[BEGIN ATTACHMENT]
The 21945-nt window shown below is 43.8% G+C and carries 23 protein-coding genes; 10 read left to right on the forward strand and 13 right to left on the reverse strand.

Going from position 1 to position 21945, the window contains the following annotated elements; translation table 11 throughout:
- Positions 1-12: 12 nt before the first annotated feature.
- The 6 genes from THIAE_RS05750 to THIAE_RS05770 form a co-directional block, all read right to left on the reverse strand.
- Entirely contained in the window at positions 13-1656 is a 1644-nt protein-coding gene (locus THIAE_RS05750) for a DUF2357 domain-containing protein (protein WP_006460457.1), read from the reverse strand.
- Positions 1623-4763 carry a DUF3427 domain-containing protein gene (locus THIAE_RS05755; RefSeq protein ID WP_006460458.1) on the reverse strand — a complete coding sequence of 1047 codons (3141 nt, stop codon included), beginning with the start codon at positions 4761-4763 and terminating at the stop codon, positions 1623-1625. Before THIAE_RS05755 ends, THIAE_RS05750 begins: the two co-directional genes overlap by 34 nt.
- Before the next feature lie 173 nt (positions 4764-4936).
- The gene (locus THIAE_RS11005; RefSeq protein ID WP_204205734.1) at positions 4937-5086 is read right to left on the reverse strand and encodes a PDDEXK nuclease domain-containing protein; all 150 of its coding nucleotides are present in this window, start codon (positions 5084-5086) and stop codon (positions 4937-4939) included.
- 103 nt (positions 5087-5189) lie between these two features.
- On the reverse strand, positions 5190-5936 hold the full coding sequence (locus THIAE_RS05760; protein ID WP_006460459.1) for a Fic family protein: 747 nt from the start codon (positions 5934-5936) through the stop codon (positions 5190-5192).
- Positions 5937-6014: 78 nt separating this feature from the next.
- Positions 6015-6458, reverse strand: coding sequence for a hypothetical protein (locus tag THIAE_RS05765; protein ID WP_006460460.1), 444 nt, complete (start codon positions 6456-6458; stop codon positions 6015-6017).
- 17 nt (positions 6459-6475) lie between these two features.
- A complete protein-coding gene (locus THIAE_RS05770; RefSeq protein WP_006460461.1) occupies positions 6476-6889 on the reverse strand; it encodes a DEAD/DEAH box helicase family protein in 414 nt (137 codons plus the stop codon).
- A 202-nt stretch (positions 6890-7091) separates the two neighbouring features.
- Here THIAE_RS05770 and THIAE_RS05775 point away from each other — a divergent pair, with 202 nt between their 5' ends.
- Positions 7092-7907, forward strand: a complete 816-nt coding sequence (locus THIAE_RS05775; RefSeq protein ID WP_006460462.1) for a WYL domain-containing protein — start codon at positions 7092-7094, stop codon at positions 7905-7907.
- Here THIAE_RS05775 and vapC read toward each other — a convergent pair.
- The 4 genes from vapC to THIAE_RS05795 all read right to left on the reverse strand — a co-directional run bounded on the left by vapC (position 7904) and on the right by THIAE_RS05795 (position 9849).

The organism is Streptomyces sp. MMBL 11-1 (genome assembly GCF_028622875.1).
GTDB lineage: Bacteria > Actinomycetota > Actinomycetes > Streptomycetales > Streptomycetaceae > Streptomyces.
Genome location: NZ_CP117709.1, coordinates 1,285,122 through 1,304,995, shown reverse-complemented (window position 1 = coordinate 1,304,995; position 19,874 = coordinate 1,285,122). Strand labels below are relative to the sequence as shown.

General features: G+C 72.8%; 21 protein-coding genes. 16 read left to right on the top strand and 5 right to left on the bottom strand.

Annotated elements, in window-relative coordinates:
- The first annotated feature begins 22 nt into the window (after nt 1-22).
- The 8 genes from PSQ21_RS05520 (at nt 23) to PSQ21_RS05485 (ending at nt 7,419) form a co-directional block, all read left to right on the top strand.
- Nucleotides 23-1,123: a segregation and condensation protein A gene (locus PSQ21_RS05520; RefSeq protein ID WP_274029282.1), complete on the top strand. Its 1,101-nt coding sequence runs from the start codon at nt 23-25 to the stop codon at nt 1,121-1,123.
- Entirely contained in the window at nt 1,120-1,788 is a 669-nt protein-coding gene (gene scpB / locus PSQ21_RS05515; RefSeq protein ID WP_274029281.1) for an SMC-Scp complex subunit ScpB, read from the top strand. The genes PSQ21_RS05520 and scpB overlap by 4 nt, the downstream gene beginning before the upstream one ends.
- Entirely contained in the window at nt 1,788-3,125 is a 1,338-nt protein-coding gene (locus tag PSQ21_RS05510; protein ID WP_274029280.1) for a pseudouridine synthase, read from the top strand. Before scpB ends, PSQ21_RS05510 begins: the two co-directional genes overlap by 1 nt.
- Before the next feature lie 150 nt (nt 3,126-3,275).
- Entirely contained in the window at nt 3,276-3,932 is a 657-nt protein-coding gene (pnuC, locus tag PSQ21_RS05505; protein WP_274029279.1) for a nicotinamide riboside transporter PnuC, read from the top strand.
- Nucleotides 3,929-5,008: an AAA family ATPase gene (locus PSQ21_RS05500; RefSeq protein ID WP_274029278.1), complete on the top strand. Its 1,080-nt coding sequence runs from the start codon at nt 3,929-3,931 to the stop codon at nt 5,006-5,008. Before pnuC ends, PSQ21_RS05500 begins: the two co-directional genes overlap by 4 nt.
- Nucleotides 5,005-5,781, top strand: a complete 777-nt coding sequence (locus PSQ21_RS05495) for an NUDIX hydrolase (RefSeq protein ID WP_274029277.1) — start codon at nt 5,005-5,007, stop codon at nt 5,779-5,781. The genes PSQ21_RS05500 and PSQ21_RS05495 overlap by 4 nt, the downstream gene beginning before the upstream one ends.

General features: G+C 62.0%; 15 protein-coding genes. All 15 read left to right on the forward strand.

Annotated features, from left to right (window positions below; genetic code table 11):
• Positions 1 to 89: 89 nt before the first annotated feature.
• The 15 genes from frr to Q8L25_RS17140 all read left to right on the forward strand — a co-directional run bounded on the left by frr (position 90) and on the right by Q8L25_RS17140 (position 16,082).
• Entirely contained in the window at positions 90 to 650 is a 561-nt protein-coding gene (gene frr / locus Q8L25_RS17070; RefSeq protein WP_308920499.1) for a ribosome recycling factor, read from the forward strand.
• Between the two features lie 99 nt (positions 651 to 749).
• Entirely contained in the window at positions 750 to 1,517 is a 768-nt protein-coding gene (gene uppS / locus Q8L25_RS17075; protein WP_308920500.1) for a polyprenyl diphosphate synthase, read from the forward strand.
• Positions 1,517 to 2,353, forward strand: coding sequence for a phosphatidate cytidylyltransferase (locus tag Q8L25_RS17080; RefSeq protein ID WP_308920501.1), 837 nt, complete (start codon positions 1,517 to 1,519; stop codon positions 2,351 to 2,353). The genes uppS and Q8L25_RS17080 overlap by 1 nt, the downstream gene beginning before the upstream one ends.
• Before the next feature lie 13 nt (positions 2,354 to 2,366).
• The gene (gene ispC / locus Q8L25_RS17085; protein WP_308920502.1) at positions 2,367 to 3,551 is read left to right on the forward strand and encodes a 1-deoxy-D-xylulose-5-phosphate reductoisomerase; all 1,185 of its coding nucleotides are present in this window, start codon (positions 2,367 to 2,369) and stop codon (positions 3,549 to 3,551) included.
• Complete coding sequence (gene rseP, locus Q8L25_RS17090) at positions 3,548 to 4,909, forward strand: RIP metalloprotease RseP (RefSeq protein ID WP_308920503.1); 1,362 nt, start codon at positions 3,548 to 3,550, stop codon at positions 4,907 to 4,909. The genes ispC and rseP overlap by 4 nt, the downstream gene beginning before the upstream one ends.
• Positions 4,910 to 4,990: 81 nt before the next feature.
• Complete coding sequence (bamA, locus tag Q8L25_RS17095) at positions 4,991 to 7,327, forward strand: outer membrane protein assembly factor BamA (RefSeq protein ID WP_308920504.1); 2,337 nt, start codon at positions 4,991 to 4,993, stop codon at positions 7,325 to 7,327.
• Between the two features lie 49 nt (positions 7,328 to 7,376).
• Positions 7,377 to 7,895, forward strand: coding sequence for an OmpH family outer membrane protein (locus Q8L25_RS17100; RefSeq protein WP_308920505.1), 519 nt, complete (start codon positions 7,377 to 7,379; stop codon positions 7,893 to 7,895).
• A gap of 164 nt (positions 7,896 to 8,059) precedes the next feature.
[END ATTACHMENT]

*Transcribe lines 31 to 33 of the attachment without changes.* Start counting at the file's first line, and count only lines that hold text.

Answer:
- Entirely contained in the window at nt 3,276-3,932 is a 657-nt protein-coding gene (pnuC, locus tag PSQ21_RS05505; protein WP_274029279.1) for a nicotinamide riboside transporter PnuC, read from the top strand.
- Nucleotides 3,929-5,008: an AAA family ATPase gene (locus PSQ21_RS05500; RefSeq protein ID WP_274029278.1), complete on the top strand. Its 1,080-nt coding sequence runs from the start codon at nt 3,929-3,931 to the stop codon at nt 5,006-5,008. Before pnuC ends, PSQ21_RS05500 begins: the two co-directional genes overlap by 4 nt.
- Nucleotides 5,005-5,781, top strand: a complete 777-nt coding sequence (locus PSQ21_RS05495) for an NUDIX hydrolase (RefSeq protein ID WP_274029277.1) — start codon at nt 5,005-5,007, stop codon at nt 5,779-5,781. The genes PSQ21_RS05500 and PSQ21_RS05495 overlap by 4 nt, the downstream gene beginning before the upstream one ends.